Note: This is an archived Handbook entry from 2009. Search for this in the current handbook
|Dates & Locations:|| |
This subject has the following teaching availabilities in 2009:Semester 1, - Taught on campus.
Timetable can be viewed here. For information about these dates, click here.
|Time Commitment:||Contact Hours: 42 hours lectures, 35 hours problem-based learning, 56 hours practical classes, 14 hours clinical practice |
Total Time Commitment: Students will need to allow time for self-directed learning. The following hours are given as minimum requirements: 1 hour pre/post reading for lectures, 2 hours per hour of tutorial sessions and 2 hours extra per week for practical classes.
|Prerequisites:||This subject is not available as a single subject. Students must be currently enrolled in the Bachelor of Physiotherapy to undertake this subject.|
|Recommended Background Knowledge:||None|
|Non Allowed Subjects:||None|
|Core Participation Requirements:||
For the purposes of considering request for Reasonable Adjustments under the Disability Standards for Education (Cwth 2005), and Student Support and Engagement Policy, academic requirements for this subject are articulated in the Subject Overview, Learning Outcomes, Assessment and Generic Skills sections of this entry.
It is University policy to take all reasonable steps to minimise the impact of disability upon academic study, and reasonable adjustments will be made to enhance a student's participation in the University's programs. Students who feel their disability may impact on meeting the requirements of this subject are encouraged to discuss this matter with a Faculty Student Adviser and Student Equity and Disability Support: http://services.unimelb.edu.au/disability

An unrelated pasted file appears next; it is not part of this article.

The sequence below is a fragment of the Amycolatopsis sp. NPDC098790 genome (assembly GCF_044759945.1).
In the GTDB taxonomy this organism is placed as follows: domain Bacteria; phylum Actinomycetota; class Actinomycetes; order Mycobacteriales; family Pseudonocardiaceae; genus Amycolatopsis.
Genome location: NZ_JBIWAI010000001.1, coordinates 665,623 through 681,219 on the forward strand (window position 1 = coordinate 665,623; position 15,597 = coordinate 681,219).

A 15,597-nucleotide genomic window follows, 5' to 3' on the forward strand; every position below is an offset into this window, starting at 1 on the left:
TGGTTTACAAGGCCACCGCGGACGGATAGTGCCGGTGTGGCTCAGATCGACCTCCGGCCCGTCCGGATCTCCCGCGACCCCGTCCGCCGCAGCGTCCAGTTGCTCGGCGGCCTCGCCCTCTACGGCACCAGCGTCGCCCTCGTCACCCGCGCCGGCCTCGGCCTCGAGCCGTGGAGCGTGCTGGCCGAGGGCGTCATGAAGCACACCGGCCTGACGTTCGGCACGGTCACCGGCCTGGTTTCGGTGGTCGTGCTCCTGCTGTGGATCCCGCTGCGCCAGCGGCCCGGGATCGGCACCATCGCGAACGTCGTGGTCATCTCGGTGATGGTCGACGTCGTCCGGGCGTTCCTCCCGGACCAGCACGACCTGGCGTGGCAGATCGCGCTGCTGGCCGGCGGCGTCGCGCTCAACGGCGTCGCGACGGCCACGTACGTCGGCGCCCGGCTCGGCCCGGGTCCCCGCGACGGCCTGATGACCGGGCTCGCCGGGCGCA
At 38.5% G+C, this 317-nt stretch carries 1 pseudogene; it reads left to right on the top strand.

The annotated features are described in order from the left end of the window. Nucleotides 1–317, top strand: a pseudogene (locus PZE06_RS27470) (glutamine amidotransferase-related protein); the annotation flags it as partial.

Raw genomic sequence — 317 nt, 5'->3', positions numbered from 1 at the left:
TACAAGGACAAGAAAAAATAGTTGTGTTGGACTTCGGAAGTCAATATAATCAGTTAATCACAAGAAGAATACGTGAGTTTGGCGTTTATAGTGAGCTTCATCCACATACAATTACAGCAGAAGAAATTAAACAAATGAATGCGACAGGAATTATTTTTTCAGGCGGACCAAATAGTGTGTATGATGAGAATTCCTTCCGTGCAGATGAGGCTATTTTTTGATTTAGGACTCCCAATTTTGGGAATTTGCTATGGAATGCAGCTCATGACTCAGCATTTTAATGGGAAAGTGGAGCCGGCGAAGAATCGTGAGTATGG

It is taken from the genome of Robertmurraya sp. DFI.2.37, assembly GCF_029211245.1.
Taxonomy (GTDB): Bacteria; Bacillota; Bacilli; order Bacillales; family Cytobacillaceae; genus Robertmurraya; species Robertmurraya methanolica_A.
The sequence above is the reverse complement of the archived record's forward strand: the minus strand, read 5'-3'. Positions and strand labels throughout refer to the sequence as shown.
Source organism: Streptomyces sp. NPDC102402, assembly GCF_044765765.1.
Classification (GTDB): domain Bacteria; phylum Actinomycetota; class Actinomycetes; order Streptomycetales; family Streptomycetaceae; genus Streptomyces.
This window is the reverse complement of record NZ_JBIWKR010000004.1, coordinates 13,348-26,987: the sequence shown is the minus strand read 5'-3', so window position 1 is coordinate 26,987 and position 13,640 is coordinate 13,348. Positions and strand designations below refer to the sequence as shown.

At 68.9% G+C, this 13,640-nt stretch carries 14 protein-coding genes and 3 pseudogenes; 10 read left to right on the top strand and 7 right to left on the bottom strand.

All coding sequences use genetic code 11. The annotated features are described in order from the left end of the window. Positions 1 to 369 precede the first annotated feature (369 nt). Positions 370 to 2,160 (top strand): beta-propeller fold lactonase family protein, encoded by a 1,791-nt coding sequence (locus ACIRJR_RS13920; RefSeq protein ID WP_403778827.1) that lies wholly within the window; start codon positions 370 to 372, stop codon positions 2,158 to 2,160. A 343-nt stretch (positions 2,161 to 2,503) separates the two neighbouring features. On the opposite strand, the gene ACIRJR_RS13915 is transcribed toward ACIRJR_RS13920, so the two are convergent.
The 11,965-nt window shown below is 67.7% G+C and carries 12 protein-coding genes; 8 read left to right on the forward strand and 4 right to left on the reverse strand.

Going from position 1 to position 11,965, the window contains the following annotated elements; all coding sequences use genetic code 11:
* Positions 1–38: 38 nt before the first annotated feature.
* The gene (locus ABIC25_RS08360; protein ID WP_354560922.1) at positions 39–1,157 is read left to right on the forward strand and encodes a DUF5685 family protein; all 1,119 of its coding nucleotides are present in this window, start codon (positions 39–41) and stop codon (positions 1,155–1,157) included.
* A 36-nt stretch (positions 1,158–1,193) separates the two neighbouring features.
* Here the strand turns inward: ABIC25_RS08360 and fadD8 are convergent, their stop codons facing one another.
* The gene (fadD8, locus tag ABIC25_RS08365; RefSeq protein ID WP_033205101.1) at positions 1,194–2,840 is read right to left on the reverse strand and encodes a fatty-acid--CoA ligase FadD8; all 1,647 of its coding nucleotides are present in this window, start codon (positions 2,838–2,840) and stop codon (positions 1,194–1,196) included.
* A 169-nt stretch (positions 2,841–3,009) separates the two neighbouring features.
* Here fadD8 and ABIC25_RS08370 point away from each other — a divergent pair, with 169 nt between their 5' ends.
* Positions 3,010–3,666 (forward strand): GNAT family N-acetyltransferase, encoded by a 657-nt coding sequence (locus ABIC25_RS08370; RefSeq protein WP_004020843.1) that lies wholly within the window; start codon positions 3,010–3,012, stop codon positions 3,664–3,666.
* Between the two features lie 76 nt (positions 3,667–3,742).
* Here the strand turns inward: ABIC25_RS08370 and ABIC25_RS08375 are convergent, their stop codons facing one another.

CoordinatorMs Marilyn Webster
This subject continues on from Physiotherapy 1 and 2. The major themes of communication skills, human movement and clinical practice continue. Concepts of health ethics, evidence-based physiotherapy practice; research methodology, clinical reasoning and decision making will be explored. Emphasis will be on human movement development across the life span and the development of safe, effective practice.
Content areas include regional and vertebral structure and function in normal and pathological states; introduction to cardiorespiratory physiotherapy assessment; theory and practice of assessment and management of soft tissue injuries and other pathologies. The rationale for the use of intervention strategies such as exercise and exercise prescription, electrotherapeutic equipment, soft tissue massage and facilitation of movement will be explored. Issues relating to the mechanisms of pain and its management will be discussed. Normal and pathological development of the child from birth to adolescence will be examined. Students will apply their theory and practice in clinical placements.
This course encompasses particular generic skills. Students should aim:
Mid-semester tasks (5%), written assignments of not more than 1500 words and critical appraisal of scientific literature (10%); tutor assessment (10%); practical examinations and clinical skills examinations (35%); written examinations up to four hours (40%); and clinical attendance (hurdle requirement).
|Breadth Options:|| |
This subject is not available as a breadth subject.
|Fees Information:||Subject EFTSL, Level, Discipline & Census Date|
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